By Carlotte Bolch (University of Florida)
Being able to read and interpret graphical displays is part of the statistics and probability standards of the K-12 school mathematics curriculum (Common Core State Standard for Mathematics 2010) as well as an objective in many college-level introductory statistics courses. Curcio (1987) introduced three levels of graphical comprehension questions defined as “read the data”, “read between the data”, and “read beyond the data”. The purpose of this study was to assess student graphical comprehension and performance by categorizing 25 multiple-choice graph questions from the beginning/intermediate assessment of the Levels of Conceptual Understanding in Statistics (LOCUS) project (DRL-1118168) per the levels defined by Curcio. The poster will connect the levels of graph comprehension to the types of questions that can be asked at each level to build toward a strong understanding of graphical displays. This type of instructional scaffolding allows instructors to add supports for students level by level to enhance their learning and mastery of tasks such as achieving the third level of graphical comprehension.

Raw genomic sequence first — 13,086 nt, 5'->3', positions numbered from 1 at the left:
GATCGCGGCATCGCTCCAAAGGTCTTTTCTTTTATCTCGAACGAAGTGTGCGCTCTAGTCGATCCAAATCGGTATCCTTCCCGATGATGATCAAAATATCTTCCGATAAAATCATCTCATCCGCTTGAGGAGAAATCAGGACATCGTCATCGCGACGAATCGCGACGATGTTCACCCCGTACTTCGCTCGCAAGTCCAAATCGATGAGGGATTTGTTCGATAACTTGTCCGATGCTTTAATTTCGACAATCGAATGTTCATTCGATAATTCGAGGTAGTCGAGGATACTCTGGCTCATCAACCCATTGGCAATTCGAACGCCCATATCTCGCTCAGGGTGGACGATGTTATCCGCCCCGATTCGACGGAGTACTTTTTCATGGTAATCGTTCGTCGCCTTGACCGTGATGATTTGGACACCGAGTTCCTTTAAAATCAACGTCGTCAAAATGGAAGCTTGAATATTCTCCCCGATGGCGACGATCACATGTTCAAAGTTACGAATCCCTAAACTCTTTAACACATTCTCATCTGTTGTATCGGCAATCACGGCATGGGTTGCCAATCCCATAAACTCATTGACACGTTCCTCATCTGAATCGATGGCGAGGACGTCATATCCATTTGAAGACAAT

This poster will analyze the performance of 10th-12th grade non-AP statistics students on the three levels of graphical comprehension questions and compare their results to the performance of college students on the same assessment. Since non-AP statistics students in grades 10th-12th do not usually take a statistics class that is separate from their mathematics classes and the statistics standards are a newer addition to the Common Core State Standards for Mathematics, we were interested in how different students’ graph comprehension is between 10th-12th grade non-AP statistics students and college students. In addition, suggestions of resources for teaching graphical comprehension to students of all grade levels will be provided through lesson plans that teach graphical comprehension via small statistical investigations as well as suggestions of graphical software programs that teachers can use within their classrooms. For more information about the LOCUS Assessments, use the following link: https://locus.statisticseducation.org/about-locus.